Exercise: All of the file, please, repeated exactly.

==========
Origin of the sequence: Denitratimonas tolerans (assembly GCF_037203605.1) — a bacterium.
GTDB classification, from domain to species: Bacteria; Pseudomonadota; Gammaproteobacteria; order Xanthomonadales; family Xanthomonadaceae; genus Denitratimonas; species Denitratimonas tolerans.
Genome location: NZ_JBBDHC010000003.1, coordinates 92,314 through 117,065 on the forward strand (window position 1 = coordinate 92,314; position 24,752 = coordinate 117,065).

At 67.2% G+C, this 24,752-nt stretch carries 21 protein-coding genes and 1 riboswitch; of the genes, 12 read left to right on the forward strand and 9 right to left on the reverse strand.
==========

Origin of the sequence: Denitratimonas tolerans (assembly GCF_037203605.1) — a bacterium.
GTDB classification, from domain to species: Bacteria; Pseudomonadota; Gammaproteobacteria; order Xanthomonadales; family Xanthomonadaceae; genus Denitratimonas; species Denitratimonas tolerans.
Genome location: NZ_JBBDHC010000003.1, coordinates 92,314 through 117,065 on the forward strand (window position 1 = coordinate 92,314; position 24,752 = coordinate 117,065).

At 67.2% G+C, this 24,752-nt stretch carries 21 protein-coding genes and 1 riboswitch; of the genes, 12 read left to right on the forward strand and 9 right to left on the reverse strand.